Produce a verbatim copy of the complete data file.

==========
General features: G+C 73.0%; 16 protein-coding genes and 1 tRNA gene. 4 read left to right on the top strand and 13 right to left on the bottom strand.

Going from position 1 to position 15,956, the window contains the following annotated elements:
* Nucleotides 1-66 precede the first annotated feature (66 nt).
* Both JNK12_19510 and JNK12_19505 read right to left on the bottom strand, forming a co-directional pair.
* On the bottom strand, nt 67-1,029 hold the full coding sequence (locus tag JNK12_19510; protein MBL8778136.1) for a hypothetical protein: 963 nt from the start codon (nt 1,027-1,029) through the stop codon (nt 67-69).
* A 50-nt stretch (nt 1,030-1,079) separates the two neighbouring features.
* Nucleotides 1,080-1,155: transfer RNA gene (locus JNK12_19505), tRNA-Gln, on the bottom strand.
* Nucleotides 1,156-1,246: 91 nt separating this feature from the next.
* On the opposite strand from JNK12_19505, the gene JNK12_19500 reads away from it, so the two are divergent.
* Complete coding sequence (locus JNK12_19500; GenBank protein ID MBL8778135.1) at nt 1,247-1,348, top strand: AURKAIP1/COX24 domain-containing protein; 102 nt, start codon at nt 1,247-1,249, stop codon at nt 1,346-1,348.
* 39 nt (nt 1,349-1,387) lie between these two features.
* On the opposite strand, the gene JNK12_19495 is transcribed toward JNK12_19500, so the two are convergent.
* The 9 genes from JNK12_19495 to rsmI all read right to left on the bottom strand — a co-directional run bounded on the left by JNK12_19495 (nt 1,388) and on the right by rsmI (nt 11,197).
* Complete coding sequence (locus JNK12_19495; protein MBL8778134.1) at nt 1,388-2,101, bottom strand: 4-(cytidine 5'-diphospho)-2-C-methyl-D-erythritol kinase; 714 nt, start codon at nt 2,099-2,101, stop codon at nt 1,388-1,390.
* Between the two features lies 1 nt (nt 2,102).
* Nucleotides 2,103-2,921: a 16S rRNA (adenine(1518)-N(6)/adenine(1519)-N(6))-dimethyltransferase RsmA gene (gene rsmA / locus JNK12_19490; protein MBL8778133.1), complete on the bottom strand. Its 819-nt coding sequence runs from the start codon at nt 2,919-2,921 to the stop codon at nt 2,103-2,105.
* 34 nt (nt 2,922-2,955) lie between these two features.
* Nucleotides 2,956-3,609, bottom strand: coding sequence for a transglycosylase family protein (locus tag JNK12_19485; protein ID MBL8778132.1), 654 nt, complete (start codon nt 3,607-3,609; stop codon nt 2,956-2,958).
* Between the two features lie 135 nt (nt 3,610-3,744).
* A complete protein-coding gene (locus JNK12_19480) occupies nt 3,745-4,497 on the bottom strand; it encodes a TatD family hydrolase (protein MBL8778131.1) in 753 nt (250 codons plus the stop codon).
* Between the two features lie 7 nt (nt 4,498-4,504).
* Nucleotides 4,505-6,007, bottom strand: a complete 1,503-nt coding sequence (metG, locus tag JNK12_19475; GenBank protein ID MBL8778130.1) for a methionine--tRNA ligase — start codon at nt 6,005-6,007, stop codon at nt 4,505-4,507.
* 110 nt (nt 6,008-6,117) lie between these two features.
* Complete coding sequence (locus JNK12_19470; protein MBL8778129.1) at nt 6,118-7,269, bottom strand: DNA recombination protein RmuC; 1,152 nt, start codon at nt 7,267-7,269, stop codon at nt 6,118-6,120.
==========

General features: G+C 73.0%; 16 protein-coding genes and 1 tRNA gene. 4 read left to right on the top strand and 13 right to left on the bottom strand.

Going from position 1 to position 15,956, the window contains the following annotated elements:
* Nucleotides 1-66 precede the first annotated feature (66 nt).
* Both JNK12_19510 and JNK12_19505 read right to left on the bottom strand, forming a co-directional pair.
* On the bottom strand, nt 67-1,029 hold the full coding sequence (locus tag JNK12_19510; protein MBL8778136.1) for a hypothetical protein: 963 nt from the start codon (nt 1,027-1,029) through the stop codon (nt 67-69).
* A 50-nt stretch (nt 1,030-1,079) separates the two neighbouring features.
* Nucleotides 1,080-1,155: transfer RNA gene (locus JNK12_19505), tRNA-Gln, on the bottom strand.
* Nucleotides 1,156-1,246: 91 nt separating this feature from the next.
* On the opposite strand from JNK12_19505, the gene JNK12_19500 reads away from it, so the two are divergent.
* Complete coding sequence (locus JNK12_19500; GenBank protein ID MBL8778135.1) at nt 1,247-1,348, top strand: AURKAIP1/COX24 domain-containing protein; 102 nt, start codon at nt 1,247-1,249, stop codon at nt 1,346-1,348.
* 39 nt (nt 1,349-1,387) lie between these two features.
* On the opposite strand, the gene JNK12_19495 is transcribed toward JNK12_19500, so the two are convergent.
* The 9 genes from JNK12_19495 to rsmI all read right to left on the bottom strand — a co-directional run bounded on the left by JNK12_19495 (nt 1,388) and on the right by rsmI (nt 11,197).
* Complete coding sequence (locus JNK12_19495; protein MBL8778134.1) at nt 1,388-2,101, bottom strand: 4-(cytidine 5'-diphospho)-2-C-methyl-D-erythritol kinase; 714 nt, start codon at nt 2,099-2,101, stop codon at nt 1,388-1,390.
* Between the two features lies 1 nt (nt 2,102).
* Nucleotides 2,103-2,921: a 16S rRNA (adenine(1518)-N(6)/adenine(1519)-N(6))-dimethyltransferase RsmA gene (gene rsmA / locus JNK12_19490; protein MBL8778133.1), complete on the bottom strand. Its 819-nt coding sequence runs from the start codon at nt 2,919-2,921 to the stop codon at nt 2,103-2,105.
* 34 nt (nt 2,922-2,955) lie between these two features.
* Nucleotides 2,956-3,609, bottom strand: coding sequence for a transglycosylase family protein (locus tag JNK12_19485; protein ID MBL8778132.1), 654 nt, complete (start codon nt 3,607-3,609; stop codon nt 2,956-2,958).
* Between the two features lie 135 nt (nt 3,610-3,744).
* A complete protein-coding gene (locus JNK12_19480) occupies nt 3,745-4,497 on the bottom strand; it encodes a TatD family hydrolase (protein MBL8778131.1) in 753 nt (250 codons plus the stop codon).
* Between the two features lie 7 nt (nt 4,498-4,504).
* Nucleotides 4,505-6,007, bottom strand: a complete 1,503-nt coding sequence (metG, locus tag JNK12_19475; GenBank protein ID MBL8778130.1) for a methionine--tRNA ligase — start codon at nt 6,005-6,007, stop codon at nt 4,505-4,507.
* 110 nt (nt 6,008-6,117) lie between these two features.
* Complete coding sequence (locus JNK12_19470; protein MBL8778129.1) at nt 6,118-7,269, bottom strand: DNA recombination protein RmuC; 1,152 nt, start codon at nt 7,267-7,269, stop codon at nt 6,118-6,120.